Pseudomembranous colitis has been reported with most antibacterial agents and may range in severity from mild to life-threatening, with an onset of up to two months following cessation of therapy. Antibiotic therapy can alter the normal flora of the colon and permit overgrowth of Clostridium difficile, whose toxin is believed to be a primary cause of antibiotic-associated colitis. The colitis is usually characterized by severe, persistent diarrhea and severe abdominal cramps, and may be associated with the passage of blood and mucus. The most common culprits are clindamycin, lincomycin, the aminopenicillins (amoxicillin, ampicillin), and the cephalosporins. Therapy with broad-spectrum antibiotics and other agents with significant antibacterial activity should be administered cautiously in patients with a history of gastrointestinal diseases, particularly colitis. There is some evidence that pseudomembranous colitis, if it occurs, may run a more severe course in these patients and that it may be associated with flares in their underlying disease activity. The offending antibiotic(s) should be discontinued if significant diarrhea occurs during therapy. Stool cultures for Clostridium difficile and stool assay for C. difficile toxin may be helpful diagnostically. A large bowel endoscopy may be considered to establish a definitive diagnosis in cases of severe diarrhea.

References

  1. Moriarty HJ, Scobie BA "Pseudomembranous colitis in a patient on rifampicin and ethambutol." N Z Med J 04/23/80 (1980): 294-5
  2. Thomas E, Mehta JB "Pseudomembranous colitis due to oxacillin therapy." South Med J 77 (1984): 532-3
  3. Harmon T, Burkhart G, Applebaum H "Perforated pseudomembranous colitis in the breast-fed infant." J Pediatr Surg 27 (1992): 744-6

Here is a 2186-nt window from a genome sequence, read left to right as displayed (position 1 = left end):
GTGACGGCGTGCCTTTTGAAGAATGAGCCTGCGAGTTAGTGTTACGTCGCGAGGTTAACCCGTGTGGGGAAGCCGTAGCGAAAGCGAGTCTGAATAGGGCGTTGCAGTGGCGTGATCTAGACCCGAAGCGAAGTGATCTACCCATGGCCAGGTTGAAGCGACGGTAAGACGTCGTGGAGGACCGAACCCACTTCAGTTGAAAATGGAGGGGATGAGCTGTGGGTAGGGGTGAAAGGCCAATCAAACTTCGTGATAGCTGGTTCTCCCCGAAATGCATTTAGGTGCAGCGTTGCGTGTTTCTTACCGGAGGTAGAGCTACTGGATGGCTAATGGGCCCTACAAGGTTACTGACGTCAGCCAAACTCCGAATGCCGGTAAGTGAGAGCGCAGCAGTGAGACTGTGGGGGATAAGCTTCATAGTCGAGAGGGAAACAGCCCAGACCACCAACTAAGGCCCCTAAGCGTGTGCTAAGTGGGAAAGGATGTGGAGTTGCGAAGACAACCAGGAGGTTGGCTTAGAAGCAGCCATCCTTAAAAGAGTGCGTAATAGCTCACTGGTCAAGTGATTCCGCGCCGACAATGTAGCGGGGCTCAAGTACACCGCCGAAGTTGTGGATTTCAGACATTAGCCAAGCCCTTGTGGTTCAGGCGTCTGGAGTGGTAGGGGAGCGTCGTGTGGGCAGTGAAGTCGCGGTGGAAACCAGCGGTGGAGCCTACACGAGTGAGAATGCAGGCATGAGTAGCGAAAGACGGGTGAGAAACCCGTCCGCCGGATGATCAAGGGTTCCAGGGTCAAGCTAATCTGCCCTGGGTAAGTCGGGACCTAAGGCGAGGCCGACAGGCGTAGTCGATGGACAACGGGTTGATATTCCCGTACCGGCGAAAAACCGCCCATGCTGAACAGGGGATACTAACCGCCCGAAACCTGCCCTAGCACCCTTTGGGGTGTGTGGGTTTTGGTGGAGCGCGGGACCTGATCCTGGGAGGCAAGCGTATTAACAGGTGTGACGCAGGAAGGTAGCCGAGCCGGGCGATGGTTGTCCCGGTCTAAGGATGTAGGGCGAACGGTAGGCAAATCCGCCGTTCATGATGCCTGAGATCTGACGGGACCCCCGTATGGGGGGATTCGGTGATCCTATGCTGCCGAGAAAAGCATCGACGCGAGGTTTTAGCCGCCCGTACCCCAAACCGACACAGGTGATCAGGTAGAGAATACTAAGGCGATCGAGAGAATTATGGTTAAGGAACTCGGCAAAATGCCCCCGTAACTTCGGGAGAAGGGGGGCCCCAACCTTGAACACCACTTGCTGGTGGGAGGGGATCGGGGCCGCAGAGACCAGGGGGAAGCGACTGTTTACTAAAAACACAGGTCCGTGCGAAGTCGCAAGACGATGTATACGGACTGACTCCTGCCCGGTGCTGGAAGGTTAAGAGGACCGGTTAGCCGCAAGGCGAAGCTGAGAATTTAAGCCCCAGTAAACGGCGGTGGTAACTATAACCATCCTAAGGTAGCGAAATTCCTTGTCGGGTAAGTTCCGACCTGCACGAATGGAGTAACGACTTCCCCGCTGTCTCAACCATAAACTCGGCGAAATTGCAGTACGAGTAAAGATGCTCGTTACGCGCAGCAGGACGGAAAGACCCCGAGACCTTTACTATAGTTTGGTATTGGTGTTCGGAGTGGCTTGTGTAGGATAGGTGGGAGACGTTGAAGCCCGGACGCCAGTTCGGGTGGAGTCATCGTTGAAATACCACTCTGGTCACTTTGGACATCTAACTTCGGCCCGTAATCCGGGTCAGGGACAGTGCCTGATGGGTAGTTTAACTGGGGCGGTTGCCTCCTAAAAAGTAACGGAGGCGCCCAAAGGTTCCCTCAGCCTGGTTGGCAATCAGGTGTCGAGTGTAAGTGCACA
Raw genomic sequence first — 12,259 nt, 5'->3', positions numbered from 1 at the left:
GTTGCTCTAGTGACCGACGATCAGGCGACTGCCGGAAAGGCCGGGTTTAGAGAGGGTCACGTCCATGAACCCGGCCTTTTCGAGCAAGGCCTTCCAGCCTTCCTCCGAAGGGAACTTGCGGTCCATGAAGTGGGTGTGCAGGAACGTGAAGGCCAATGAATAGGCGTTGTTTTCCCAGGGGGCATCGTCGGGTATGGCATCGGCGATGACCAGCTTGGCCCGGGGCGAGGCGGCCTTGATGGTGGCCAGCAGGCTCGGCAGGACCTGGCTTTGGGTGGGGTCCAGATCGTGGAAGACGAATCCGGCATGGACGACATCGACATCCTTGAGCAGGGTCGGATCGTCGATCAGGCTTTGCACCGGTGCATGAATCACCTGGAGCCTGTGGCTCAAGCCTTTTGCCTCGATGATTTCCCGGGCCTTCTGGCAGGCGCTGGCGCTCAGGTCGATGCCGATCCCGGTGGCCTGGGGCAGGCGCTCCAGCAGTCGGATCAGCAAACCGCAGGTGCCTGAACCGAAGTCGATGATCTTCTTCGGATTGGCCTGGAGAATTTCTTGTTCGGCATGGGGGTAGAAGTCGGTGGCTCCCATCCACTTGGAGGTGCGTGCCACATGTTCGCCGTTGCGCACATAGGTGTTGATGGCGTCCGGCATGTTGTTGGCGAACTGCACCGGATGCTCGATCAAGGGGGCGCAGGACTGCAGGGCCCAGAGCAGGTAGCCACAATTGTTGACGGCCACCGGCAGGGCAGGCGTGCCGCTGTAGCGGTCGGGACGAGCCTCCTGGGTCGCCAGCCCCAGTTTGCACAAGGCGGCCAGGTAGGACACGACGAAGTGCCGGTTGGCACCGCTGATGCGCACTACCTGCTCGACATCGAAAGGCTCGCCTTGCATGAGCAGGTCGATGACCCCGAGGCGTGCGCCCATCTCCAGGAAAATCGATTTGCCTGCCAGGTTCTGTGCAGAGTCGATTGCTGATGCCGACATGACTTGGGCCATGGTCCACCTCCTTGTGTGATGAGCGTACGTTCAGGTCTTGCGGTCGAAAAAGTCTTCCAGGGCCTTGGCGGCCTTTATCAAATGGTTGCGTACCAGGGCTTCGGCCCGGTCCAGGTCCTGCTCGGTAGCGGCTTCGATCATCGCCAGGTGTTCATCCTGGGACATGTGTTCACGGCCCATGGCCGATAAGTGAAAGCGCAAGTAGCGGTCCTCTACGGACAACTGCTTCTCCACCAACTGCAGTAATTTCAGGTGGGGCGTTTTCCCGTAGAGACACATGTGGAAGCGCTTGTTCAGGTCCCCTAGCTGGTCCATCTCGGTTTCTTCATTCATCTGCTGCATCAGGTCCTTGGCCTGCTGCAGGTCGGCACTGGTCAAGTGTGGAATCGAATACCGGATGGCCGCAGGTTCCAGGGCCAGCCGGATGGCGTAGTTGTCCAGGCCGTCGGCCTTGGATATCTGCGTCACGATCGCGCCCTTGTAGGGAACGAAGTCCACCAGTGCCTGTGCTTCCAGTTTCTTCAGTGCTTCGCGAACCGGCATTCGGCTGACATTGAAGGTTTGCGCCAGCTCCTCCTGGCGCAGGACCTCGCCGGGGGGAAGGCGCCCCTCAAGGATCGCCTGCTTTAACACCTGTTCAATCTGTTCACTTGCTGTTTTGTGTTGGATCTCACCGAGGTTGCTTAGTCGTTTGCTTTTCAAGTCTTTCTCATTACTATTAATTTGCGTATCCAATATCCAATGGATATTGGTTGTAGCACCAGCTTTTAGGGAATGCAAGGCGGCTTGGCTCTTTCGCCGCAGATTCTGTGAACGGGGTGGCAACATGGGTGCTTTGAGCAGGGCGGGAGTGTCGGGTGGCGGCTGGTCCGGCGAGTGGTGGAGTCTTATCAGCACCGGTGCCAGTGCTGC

View all 47 references

Sulfonamides (Includes Bactrim) ↔ Crystalluria

Moderate Potential Hazard, Moderate plausibility

Applies to: Dehydration, Diarrhea, Vomiting

Crystalluria can occur during sulfonamide therapy due to precipitation of the sulfonamide and/or its N4-acetyl metabolite in the urinary tract. Renal toxicity such as uro- and nephrolithiasis, nephritis, toxic nephrosis, hematuria, proteinuria, and elevated BUN and creatinine has been reported. Hydration (8 oz. glass of water with each dose and throughout the day) and adequate urinary output (> 1.5 L/day) should be maintained during sulfonamide administration. Patients who are dehydrated (e.g., due to severe diarrhea or vomiting) may be at increased risk for the development of crystalluria and lithiasis and should be encouraged to consume additional amounts of liquid or given intravenous fluid. Renal function tests and urinalysis should be performed weekly during prolonged therapy (> 2 weeks). Rarely, alkalinization of the urine is necessary.

References

  1. "Product Information. Azulfidine (sulfasalazine)." Pharmacia and Upjohn, Kalamazoo, MI.
  2. Molina J, Belenfant X, Doco-Lecompte T, et al "Sulfadiazine-induced crystalluria in AIDS patients with toxoplasma encephalitis." AIDS 5 (1991): 587-9
  3. Sasson JP, Dratch PL, Shortsleeve MJ "Renal US findings in sulfadiazine-induced crystalluria." Radiology 185 (1992): 739-40
View all 12 references

Sulfonamides (Includes Bactrim) ↔ Hemodialysis

Moderate Potential Hazard, High plausibility

Applies to: hemodialysis

The sulfonamides, sulfadiazine, sulfamethoxazole, and sulfisoxazole, are partially removed by hemodialysis and should be administered after dialysis.

References

  1. Patel RB, Welling PG "Clinical pharmacokinetics of co-trimoxazole (trimethoprim-sulphamethoxazole)." Clin Pharmacokinet 5 (1980): 405-23
  2. "Product Information. Sulfadiazine (sulfadiazine)." Eon Labs Manufacturing Inc, Laurelton, NY.
  3. Nissenson AR, Wilson C, Holazo A "Pharmacokinetics of intravenous trimethoprim-sulfamethoxazole during hemodialysis." Am J Nephrol 7 (1987): 270-4
View all 6 references

Sulfonamides (Includes Bactrim) ↔ Urinary Obstruction

Moderate Potential Hazard, High plausibility

Applies to: Urinary Retention